I’ve just received my 13.3″ Onyx BOOX Max2 e-Reader.

And so far I’m happy with it.

There exists an underlying issue with Android-based e-Readers, where these e-Readers are 4 years in the making, and where the issue is something I’m just learning about in recent weeks. As a security precaution, Google has toughened the requirements on the Google Play Store app, and on the Google Services app, which made numerous e-Readers, that were once proud to offer a working Google Play app, unable to connect to Google Play in the short term. This measure became effective as of March in 2018. However, certain manufacturers of such devices have been struggling to make their devices compliant with the new Google Store, and as far as I know, the BOOX Max2 which I just received, may be able to connect to the Google Play store fully.

(This posting has been revised, as of 4/14/2019, 10h15 : )

Out-of-the-box, the Max2 had a firmware version from April in 2018. But the latest Firmware update is from December in 2018.

  • I am glad to say that I found out how to set a PIN Code for this device because if there had truly been no way, then the cloud resources that I’m logged in to would be just as vulnerable, as an unlocked tablet. With the latest firmware, I found this setting under ‘Settings -> (Arrow to the Right) -> Screen Lock PIN Code’.
  • Apparently, the way to activate Google Play on this device, is now to go into “Settings -> Application” and to check “Activate Google Play”.

Instead of activating the Google Play Store, I have been focusing on using the Onyx app store for the time being. In days gone by, their in-house app store had a reputation of only offering apps in Chinese. But what the users of the Max2 can now do, is download e-Ink optimized apps in English. Those apps include the Amazon Kindle Android app.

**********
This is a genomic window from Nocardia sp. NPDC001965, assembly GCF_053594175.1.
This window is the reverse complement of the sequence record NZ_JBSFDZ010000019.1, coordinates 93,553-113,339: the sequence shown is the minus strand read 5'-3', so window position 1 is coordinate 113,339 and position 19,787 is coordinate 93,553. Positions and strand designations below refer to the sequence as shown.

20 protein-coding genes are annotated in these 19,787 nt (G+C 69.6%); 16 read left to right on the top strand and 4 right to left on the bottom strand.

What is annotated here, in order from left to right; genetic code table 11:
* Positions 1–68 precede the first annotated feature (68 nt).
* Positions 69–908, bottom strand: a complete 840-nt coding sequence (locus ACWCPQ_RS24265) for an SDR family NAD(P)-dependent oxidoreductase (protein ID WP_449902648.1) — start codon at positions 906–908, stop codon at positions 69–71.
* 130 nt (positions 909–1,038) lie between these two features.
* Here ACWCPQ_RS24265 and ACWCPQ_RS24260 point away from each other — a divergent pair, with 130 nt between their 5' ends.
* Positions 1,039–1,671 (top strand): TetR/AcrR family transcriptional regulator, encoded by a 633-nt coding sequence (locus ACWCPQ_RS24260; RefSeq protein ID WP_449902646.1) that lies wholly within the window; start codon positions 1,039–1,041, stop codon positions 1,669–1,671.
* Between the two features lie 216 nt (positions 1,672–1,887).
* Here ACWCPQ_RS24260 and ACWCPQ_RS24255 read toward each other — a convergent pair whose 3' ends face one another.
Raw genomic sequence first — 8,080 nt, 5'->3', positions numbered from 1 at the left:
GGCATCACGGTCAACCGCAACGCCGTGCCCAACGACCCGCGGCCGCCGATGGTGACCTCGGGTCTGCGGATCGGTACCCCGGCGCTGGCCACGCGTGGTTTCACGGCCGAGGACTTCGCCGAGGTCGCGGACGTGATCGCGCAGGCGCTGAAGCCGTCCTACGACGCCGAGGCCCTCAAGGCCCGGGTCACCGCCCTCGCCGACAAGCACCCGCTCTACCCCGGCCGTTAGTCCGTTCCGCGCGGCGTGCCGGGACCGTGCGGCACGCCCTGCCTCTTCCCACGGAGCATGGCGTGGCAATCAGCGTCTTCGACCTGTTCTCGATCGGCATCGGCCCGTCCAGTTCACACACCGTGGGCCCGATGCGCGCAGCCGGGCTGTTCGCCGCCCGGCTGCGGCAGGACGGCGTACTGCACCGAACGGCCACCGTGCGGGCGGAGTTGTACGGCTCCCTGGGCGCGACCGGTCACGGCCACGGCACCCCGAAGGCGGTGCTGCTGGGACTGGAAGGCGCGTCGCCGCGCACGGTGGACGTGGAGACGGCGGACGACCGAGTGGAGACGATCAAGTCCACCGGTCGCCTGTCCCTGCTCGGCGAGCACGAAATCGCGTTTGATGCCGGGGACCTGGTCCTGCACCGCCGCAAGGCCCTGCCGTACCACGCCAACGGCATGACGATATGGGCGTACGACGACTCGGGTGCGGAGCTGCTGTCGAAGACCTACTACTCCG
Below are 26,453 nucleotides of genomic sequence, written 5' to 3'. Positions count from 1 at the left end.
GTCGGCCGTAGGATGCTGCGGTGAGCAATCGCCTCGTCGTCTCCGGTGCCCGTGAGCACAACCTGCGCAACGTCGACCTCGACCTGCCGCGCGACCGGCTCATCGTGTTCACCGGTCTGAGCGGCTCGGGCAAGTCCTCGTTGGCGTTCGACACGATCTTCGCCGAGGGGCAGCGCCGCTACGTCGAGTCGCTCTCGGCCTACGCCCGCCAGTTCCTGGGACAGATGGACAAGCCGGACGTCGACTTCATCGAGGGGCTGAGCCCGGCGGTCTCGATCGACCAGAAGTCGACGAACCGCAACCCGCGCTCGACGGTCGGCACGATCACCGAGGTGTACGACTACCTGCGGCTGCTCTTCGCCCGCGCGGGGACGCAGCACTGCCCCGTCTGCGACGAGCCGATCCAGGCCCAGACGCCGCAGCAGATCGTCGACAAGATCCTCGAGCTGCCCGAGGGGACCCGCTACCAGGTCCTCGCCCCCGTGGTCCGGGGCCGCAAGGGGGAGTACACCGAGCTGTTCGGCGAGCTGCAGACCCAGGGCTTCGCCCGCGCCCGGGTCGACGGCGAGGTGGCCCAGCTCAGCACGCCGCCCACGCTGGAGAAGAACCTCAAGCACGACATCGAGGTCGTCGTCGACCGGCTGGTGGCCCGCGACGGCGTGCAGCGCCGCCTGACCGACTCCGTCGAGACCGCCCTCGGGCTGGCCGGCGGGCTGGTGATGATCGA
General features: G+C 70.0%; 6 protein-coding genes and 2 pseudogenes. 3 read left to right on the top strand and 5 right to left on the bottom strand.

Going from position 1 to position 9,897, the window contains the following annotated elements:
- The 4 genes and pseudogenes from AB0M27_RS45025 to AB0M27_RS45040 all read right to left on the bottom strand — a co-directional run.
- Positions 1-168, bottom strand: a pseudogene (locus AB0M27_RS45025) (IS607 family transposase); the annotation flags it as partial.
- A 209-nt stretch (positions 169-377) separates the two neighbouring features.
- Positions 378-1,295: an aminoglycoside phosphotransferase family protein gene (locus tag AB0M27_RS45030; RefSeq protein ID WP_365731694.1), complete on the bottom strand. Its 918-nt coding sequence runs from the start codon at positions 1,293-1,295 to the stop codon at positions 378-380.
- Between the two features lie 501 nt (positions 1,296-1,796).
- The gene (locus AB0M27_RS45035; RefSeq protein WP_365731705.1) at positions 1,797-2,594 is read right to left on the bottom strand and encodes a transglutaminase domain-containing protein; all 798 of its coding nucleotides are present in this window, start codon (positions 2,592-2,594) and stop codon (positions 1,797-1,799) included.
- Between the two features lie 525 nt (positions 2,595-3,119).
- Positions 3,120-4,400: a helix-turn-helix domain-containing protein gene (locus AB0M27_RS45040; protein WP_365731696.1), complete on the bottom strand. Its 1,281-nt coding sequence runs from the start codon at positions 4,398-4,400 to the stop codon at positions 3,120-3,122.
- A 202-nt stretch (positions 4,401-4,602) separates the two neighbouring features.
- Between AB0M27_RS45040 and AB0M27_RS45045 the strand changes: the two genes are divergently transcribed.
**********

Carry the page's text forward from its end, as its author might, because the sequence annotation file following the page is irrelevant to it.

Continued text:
This is a huge find for me because it also implies less of a security compromise, than what I’d have, if I was just to log the Max2 into Google Play.

I can side-load Free APK-Files to install software, and can install some additional proprietary, non-free apps from Onyx. APKs include the ‘OverDrive’ app, which allows me to check out books from my public library, in e-Book format. And what installs from the Onyx app store includes the ‘Kindle’ Android app, optimized for e-Ink.

I’ve tested both apps, and they seem to work fine.

But then again, speaking of side-loading… This can imply that files need to be transferred via USB-cable from a PC, to the device, and the device uses MTP as its protocol. There are some reports of issues in getting this to work from the Linux GUI, and I just ran in to such an issue…

Continue reading I’ve just received my 13.3″ Onyx BOOX Max2 e-Reader.

How the EPUB2 and MOBI formats can be used for typeset Math.

According to This preceding posting, I was experiencing some frustration over trying to typeset Math, for publication in EPUB2 format. EPUB3 format with MathML support was a viable alternative, though potentially hard on any readers I might have.

Well a situation exists in which either EPUB2 or MOBI can be used to publish typeset Math: Each lossless image can claim the entire width of a column of text, and each image can represent an entire equation. That way, the content of the document can alternate vertically between Text and Typeset Math.

In fact, if an author was to choose to do this, he or she could also use the Linux-based solutions ‘LyX’ , ‘ImageMagick’ , and ‘tex4ebook’ .

(Edited 1/9/2019, 15h35 … )

Continue reading How the EPUB2 and MOBI formats can be used for typeset Math.